‘Building that well-rounded repertoire’ – Career and College Promise options expand at SCC

Offering coursework in the College Transfer and Career and Technical Education paths at Southeastern Community College, the Career and College Promise program’s main goal is to save time and money for students while exposing them to possible career options. Whether high school students are earning college credits or preparing for the workforce, CCP’s expansion with mobile lab technology and curriculum course choices makes it more valuable than ever.  

“Career and College Promise classes are a great way for high school students to see what college-level academic work is like without all the pressures of a university setting,” said Elizabeth High, dean of student learning and innovation. “Students can even participate in college classes without ever having to leave their high school campus.” 

High said that SCC’s experienced advisors can help students decide what pathway fits them best and how many classes they should take to accomplish their plan. She explained that whether a student wants to start slowly or accelerate towards a credential, the CCP experience is tailored to each student’s individual goals.  

“Our fall 2023 semester has been huge for the CCP program,” High said. “In university transfer classes alone, we’ve offered 10 classes on four high school campuses, and spring promises to be just as great. Students can choose from public speaking, philosophy, math, English or chemistry to name a few.” 

Angie Ransom, dean of business careers and technical programs, said that CCP offerings expanded at the county high schools to include early childhood education, engineering, HVAC-R and welding. She explained that students are acquiring the necessary skills and third-party credentials to enter the workforce. 

“With support from the Columbus County Commissioners, electrical upgrades have been completed at each of the local high schools,” Ransom said. “These upgrades allow us to implement the use of our welding mobile lab.”  

Ransom said that both mobile labs will be at every high school campus in Columbus County. The mobile labs allow students to begin studying engineering, HVAC-R and welding and never leave their high school campus. Students are also completing pre-apprenticeship coursework, which can lead to paid internships and apprenticeships.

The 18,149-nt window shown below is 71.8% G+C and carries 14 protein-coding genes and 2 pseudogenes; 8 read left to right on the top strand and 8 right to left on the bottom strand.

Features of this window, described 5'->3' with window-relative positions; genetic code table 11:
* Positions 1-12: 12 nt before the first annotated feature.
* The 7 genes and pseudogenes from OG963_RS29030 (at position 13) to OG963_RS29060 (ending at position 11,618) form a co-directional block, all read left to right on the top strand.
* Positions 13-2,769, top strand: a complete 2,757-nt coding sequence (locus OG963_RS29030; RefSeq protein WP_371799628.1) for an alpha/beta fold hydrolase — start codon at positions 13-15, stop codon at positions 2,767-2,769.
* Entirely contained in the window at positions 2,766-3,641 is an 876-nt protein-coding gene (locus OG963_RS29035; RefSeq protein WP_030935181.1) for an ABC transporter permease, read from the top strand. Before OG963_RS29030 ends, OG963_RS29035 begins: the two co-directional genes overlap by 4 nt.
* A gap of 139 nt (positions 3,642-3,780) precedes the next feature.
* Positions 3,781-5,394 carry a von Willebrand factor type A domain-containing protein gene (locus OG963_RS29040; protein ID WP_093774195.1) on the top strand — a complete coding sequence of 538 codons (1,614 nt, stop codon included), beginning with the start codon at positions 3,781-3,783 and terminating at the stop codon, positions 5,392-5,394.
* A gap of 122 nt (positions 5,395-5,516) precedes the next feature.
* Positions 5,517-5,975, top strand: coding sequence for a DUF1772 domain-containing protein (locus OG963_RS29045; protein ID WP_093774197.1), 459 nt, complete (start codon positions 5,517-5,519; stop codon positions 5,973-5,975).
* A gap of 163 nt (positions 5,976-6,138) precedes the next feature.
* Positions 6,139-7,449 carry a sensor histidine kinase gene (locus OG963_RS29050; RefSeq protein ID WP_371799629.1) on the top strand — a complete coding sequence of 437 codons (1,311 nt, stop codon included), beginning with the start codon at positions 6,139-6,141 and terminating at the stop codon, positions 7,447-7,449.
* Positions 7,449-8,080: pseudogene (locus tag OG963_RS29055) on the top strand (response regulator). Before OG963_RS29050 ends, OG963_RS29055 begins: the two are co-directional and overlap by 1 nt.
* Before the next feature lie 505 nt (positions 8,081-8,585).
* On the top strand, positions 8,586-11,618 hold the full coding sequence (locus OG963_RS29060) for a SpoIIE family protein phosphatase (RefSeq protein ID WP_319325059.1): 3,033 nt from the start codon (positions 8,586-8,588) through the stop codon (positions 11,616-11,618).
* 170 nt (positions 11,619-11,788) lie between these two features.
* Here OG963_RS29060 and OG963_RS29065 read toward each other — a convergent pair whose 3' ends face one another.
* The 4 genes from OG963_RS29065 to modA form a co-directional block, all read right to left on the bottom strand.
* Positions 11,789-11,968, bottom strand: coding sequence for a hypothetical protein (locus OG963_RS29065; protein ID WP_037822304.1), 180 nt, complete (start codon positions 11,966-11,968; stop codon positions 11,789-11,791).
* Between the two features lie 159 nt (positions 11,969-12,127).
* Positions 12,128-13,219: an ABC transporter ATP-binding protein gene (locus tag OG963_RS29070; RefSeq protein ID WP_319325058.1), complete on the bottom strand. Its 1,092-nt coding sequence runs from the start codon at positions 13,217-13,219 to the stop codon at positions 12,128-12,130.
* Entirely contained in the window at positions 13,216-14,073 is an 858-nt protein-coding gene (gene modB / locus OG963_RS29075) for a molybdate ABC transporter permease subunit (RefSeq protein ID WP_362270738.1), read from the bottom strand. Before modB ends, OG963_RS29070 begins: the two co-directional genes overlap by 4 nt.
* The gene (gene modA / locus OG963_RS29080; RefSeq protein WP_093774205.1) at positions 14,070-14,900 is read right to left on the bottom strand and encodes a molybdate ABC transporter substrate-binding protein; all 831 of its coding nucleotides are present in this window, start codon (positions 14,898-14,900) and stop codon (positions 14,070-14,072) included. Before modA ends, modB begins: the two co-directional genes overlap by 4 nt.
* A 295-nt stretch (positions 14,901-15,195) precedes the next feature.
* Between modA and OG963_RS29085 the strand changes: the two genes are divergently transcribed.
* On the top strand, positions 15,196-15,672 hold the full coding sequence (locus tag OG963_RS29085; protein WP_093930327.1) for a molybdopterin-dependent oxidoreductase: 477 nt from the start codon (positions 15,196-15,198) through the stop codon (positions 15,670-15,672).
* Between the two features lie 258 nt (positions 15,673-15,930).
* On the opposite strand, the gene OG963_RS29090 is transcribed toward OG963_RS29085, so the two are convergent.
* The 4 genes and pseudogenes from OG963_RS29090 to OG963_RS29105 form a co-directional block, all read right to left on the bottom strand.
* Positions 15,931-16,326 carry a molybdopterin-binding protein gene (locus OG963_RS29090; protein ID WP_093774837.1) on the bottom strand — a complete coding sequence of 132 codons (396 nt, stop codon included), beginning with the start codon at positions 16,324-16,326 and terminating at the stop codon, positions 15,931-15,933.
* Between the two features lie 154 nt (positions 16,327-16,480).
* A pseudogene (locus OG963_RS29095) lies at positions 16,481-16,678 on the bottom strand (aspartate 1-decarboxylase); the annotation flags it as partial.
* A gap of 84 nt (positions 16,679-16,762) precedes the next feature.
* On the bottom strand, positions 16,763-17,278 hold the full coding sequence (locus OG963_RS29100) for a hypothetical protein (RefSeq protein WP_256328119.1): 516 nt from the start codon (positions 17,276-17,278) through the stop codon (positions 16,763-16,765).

“Teaching at the area high schools this semester has been an awesome experience and has given our local students a chance to see what they can become,” said Josh Snyder, advanced manufacturing technology instructor. “The workforce development mobile lab played a significant role in bringing this experience to multiple area high schools.” 

Snyder explained that his students experimented and built projects with the newest technology. He said the equipment provided students with the same education and training traditional students would receive on campus. During the fall semester, Snyder traveled to East Columbus Jr./Sr. High School and Thomas Academy with the mobile lab, where he taught hydraulics, pneumatics and pathway to employment courses.   

“With the variety of classes offered this semester, it met students where they were and offered them something more,” Snyder said. “The best part is that the students earned college credit while unlocking lifelong skills into technical fields.” 

English instructor Anna Richardson explained that CCP courses like ENG 111 offer students advanced and relevant course work that not only helps them achieve their academic goals but also explore diverse academic interests and potential career paths. 

“I had a wonderful fall semester with the exceptionally bright and hardworking students at Whiteville High School,” Richardson said. “Through our unit studies on smartphone addiction, America’s fentanyl crisis and the potential banning of TikTok, we explored current social issues while also learning the fundamentals of essay writing and documentation.”  

Richardson said the CCP program helps reduce the cost of a college degree and can make post-secondary education a viable option for students who may face financial obstacles.   

“Being a successful student or a student with an ‘edge’ oftentimes translates into having exposure to diverse experiences,” said Nicky Hobbs, math instructor. “I would argue that taking college courses while in high school is part of building that well-rounded repertoire.” 

Hobbs explained that high school students who take college courses are getting a huge jump on their college and work career. Many students are trimming one to two years from their college work. During the fall semester, Hobbs traveled to East Columbus Jr./Sr. High School to teach a college math course.  

“At SCC, I have high school students in almost every class I teach,” Hobbs said. “As we progress through the course, I see the transformation in the students as they learn how to adapt to college coursework and expectations.”  

To learn more about the Career and College Promise program at SCC, contact Student Advisor Natalie Freeman at natalie.freeman@sccnc.edu or call 910-642-7141 ext. 285.